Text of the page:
• 18. Lok Adalats
      • Lok Adalat is a system of alternative dispute resolution developed in India.
      • Presided over by a sitting or retired judicial officer or other person of respect and legal knowledge as the chairman, with two other members.
      • Fees
        • There is no court fee and no rigid procedural requirement.
        •   Parties can directly interact with the judge.
      • Intake
        • Cases that are pending in regular courts can be transferred to a Lok Adalat if both the parties agree.
      • Focus
        • The focus in Lok Adalats is on compromise.
      • Small NPAs up to Rs.20 Lacs
      • Advantages
        • Speedy Recovery
        • Veil of Authority
        • Less expensive
        • Easier way to resolve
    • 19. Corporate Debt Restructuring
      • The objective of CDR is to ensure a timely and transparent mechanism for restructuring of the debts of viable corporate entities affected by internal and external factors, outside the purview of BIFR, DRT or other legal proceedings
      • The legal basis for the mechanism is provided by the Inter-Creditor Agreement (ICA). All participants in the CDR mechanism must enter the ICA with necessary enforcement and penal clauses.
      • The scheme applies to accounts having multiple banking/ syndication/ consortium accounts with outstanding exposure of Rs.100 crores and above.
      • The CDR system is applicable to standard and sub-standard accounts with potential cases of NPAs getting a priority.
      • Packages given to borrowers are modified time & again
      • Drawback of CDR – Reaching of consensus amongst the creditors delays the process
    • 20. DRT Act
      • The banks and FIs can enforce their securities by initiating recovery proceeding under the Recovery if Debts due to Banks and FI act, 1993 (DRT Act) by filing an application for recovery of dues before the Debt Recovery Tribunal constituted under the Act.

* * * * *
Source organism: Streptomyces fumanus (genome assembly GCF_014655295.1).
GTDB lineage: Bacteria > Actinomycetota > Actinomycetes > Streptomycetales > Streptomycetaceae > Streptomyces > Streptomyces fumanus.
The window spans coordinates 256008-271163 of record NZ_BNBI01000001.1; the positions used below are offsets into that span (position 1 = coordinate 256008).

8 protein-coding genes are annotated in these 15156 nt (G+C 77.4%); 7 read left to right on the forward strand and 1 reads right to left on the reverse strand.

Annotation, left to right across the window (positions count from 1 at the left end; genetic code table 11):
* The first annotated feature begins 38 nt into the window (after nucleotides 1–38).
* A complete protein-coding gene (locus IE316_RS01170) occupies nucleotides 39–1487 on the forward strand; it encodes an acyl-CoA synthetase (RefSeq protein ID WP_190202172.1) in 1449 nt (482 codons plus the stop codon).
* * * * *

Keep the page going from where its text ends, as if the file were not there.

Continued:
• On adjudication, a recovery certificate is issued and the sale is carried out by an auctioneer or a receiver.
      • DRT has powers to grant injunctions against the disposal, transfer or creation of third party interest by debtors in the properties charged to creditor and to pass attachment orders in respect of charged properties
      • In case of non-realization of the decreed amount by way of sale of the charged properties, the personal properties if the guarantors can also be attached and sold.
      • However, realization is usually time-consuming
      • Steps have been taken to create additional benches
    • 21. Proceeding under Code of Civil Procedure
      • For claims below Rs.10 lacs, the banks and FIs can initiate proceedings under the Code of Civil Procedure of 1908, as amended, in a Civil court.
      • The courts are empowered to pass injunction orders restraining the debtor through itself or through its directors, representatives, etc from disposing of, parting with or dealing in any manner with the subject property.
      • Courts are also empowered to pass attachment and sales orders for subject property before judgment, in case necessary.
      • The sale of subject property is normally carried out by way of open public auction subject to confirmation of the court.
      • The foreclosure proceedings, where the DRT Act is not applicable, can be initiated under the Transfer of Property Act of 1882 by filing a mortgage suit where the procedure is same as laid down under the CPC.
    • 22. BIFR AND AAIFR
      • BIFR has been given the power to consider revival and rehabilitation of companies under the Sick Industrial Companies (Special Provisions) Act of 1985 (SICA), which has been repealed by passing of the Sick Industrial Companies (Special Provisions) Repeal Bill of 2001.
      • The board of Directors shall make a reference to BIFR within sixty days from the date of finalization of the duly audited accounts for the financial year at the end of which the company becomes sick
      • The company making reference to BIFR to prepare a scheme for its revival and rehabilitation and submit the same to BIFR the procedure is same as laid down under the CPC.
      • The shelter of BIFR misused by defaulting and dishonest borrowers
      • It is a time consuming process